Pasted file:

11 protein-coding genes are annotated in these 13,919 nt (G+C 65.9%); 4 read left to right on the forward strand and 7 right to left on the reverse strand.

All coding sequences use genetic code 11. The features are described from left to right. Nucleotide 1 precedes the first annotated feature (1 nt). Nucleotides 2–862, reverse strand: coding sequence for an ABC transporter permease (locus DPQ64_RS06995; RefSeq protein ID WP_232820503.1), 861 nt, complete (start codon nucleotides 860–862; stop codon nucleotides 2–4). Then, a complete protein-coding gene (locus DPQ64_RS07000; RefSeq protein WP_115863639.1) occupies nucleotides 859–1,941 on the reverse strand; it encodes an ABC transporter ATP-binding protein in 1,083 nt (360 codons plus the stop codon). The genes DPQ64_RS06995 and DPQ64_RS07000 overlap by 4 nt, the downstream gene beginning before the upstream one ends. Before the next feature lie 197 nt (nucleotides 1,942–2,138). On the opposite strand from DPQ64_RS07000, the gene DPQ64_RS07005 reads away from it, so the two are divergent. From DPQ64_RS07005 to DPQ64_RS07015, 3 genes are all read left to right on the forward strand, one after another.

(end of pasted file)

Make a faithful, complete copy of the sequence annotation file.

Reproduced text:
11 protein-coding genes are annotated in these 13,919 nt (G+C 65.9%); 4 read left to right on the forward strand and 7 right to left on the reverse strand.

All coding sequences use genetic code 11. The features are described from left to right. Nucleotide 1 precedes the first annotated feature (1 nt). Nucleotides 2–862, reverse strand: coding sequence for an ABC transporter permease (locus DPQ64_RS06995; RefSeq protein ID WP_232820503.1), 861 nt, complete (start codon nucleotides 860–862; stop codon nucleotides 2–4). Then, a complete protein-coding gene (locus DPQ64_RS07000; RefSeq protein WP_115863639.1) occupies nucleotides 859–1,941 on the reverse strand; it encodes an ABC transporter ATP-binding protein in 1,083 nt (360 codons plus the stop codon). The genes DPQ64_RS06995 and DPQ64_RS07000 overlap by 4 nt, the downstream gene beginning before the upstream one ends. Before the next feature lie 197 nt (nucleotides 1,942–2,138). On the opposite strand from DPQ64_RS07000, the gene DPQ64_RS07005 reads away from it, so the two are divergent. From DPQ64_RS07005 to DPQ64_RS07015, 3 genes are all read left to right on the forward strand, one after another.